BASEL, Switzerland - International lending declined in the second quarter because Japanese banks withdrew from the market, the Bank for International Settlements reported.
In a quarterly report, the settlements bank said international lending by reporting banks - in North America, Western Europe, and Japan as well as the offshore branches of U.S. banks - dropped by $60 billion in the quarter that ended with June.
Banks outside Japan slightly increased their international lending. But Japanese banks, facing poor conditions in international and domestic operations, virtually withdrew from the world market, the report said.
Banks covered by the report had reduced their lending by $52 billion in the preceding three months.
"The retrenchment of Japanese banks in the international market continued unabated and was the main factor accounting for the overall contraction of gross banking aggregates in the second quarter," the settlements bank reported.
U.S. Segment Climbs
Lending between banks in the United States and elsewhere rose by $11 billion in the second quarter. Intra-European lending, which had declined in the first three months because of the New Year's lull, picked up by $16 billion, the report said.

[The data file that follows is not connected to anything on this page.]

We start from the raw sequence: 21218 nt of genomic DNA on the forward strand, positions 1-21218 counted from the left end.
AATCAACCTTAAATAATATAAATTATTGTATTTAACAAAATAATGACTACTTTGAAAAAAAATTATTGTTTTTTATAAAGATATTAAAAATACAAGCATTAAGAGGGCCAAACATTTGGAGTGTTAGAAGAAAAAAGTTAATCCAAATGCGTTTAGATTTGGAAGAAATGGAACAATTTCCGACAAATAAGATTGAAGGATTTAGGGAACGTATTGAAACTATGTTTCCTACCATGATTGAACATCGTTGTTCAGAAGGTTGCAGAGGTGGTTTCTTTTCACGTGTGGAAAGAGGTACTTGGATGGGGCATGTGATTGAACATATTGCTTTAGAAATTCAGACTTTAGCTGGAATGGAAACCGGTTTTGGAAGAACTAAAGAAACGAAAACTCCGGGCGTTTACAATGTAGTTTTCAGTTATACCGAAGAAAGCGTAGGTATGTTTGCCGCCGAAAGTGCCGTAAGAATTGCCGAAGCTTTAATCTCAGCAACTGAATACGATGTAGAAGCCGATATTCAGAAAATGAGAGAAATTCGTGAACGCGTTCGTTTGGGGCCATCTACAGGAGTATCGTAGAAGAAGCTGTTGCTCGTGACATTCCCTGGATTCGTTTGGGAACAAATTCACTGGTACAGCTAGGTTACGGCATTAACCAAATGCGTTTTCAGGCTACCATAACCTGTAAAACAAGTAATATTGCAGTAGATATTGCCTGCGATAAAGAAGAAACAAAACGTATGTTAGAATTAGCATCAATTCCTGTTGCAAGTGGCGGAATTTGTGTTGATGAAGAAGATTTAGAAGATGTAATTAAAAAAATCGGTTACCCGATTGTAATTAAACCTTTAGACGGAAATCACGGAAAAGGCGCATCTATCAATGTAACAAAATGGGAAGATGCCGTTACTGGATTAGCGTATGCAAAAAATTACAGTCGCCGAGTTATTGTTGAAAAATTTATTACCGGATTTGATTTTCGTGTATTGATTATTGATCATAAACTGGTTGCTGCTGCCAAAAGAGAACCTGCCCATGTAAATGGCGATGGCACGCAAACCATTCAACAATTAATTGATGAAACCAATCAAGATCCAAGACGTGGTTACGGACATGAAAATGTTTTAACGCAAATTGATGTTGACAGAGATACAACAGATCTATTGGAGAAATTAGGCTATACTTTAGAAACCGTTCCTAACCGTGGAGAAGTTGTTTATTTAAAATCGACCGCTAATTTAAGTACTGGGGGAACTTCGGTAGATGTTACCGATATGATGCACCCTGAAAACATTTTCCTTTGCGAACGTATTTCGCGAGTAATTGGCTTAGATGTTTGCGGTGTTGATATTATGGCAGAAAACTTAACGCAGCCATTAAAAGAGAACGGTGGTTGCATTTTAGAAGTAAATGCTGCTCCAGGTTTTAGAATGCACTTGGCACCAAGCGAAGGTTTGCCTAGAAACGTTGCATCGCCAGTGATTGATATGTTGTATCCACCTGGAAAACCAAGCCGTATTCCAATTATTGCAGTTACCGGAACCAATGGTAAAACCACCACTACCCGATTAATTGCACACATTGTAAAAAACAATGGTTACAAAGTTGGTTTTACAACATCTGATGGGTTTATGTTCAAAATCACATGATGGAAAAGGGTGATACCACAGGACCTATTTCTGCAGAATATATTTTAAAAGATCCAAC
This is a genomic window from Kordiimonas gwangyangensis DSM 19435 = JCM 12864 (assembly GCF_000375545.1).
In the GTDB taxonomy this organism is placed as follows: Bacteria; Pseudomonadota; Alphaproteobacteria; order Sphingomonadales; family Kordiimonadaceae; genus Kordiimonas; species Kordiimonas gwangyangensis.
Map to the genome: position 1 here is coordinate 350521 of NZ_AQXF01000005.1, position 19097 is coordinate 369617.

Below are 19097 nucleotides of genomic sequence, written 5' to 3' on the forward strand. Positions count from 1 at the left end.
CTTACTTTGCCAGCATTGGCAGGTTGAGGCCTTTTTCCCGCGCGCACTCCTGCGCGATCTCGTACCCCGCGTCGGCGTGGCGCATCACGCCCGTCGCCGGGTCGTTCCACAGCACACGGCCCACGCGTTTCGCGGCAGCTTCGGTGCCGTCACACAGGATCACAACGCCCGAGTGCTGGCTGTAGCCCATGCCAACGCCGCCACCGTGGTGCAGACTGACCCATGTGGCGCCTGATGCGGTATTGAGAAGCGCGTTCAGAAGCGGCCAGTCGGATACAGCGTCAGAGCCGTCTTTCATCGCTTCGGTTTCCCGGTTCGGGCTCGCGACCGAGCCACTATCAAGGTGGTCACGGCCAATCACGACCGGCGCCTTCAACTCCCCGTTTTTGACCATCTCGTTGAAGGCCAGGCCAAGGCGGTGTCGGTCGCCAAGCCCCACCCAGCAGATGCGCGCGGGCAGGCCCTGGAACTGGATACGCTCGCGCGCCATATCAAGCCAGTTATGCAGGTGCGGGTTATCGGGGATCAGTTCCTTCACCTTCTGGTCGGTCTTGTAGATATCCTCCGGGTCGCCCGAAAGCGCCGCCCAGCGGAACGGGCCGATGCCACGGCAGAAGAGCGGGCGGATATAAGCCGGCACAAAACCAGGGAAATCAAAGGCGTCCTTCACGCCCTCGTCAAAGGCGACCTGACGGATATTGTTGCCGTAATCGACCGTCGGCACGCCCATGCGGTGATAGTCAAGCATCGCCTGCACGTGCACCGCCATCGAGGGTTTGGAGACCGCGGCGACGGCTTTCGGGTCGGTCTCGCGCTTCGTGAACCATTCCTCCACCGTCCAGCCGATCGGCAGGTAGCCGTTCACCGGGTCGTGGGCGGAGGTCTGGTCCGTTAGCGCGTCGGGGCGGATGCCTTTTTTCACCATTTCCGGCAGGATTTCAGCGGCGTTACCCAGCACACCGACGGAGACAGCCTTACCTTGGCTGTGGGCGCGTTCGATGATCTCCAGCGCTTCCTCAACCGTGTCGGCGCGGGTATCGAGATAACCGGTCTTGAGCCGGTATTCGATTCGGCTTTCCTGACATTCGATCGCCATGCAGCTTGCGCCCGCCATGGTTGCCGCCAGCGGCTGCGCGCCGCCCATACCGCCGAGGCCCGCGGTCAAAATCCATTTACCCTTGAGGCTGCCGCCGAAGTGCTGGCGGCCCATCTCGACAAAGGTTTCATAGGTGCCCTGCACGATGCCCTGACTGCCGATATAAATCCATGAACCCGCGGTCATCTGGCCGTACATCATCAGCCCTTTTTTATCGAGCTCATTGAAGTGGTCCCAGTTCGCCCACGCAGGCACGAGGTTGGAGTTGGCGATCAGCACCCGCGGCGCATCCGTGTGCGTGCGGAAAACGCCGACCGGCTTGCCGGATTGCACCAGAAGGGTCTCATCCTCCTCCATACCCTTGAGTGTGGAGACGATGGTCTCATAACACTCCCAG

The European lending was most concentrated in the French franc, the Dutch guilder, and the Spanish peseta. The dollar and the yen, favored currencies of the Japanese banks, saw little action in Europe.
The report also said Iran continued its aggressive policy of borrowing from members of the settlements bank, taking in another $1 billion in the second quarter alone.
The activity brought Iran's total indebtedness at the end of June to $8.3 billion - more than twice what it owed 12 months earlier.
The republics of the former Soviet Union continued to slide deeper into debt, not because they are borrowing more but because their debt-service arrears increase every month, the report said.
But Hungary, which is now running a surplus in payments, cut its external indebtedness to a modest $3.9 billion, the report said.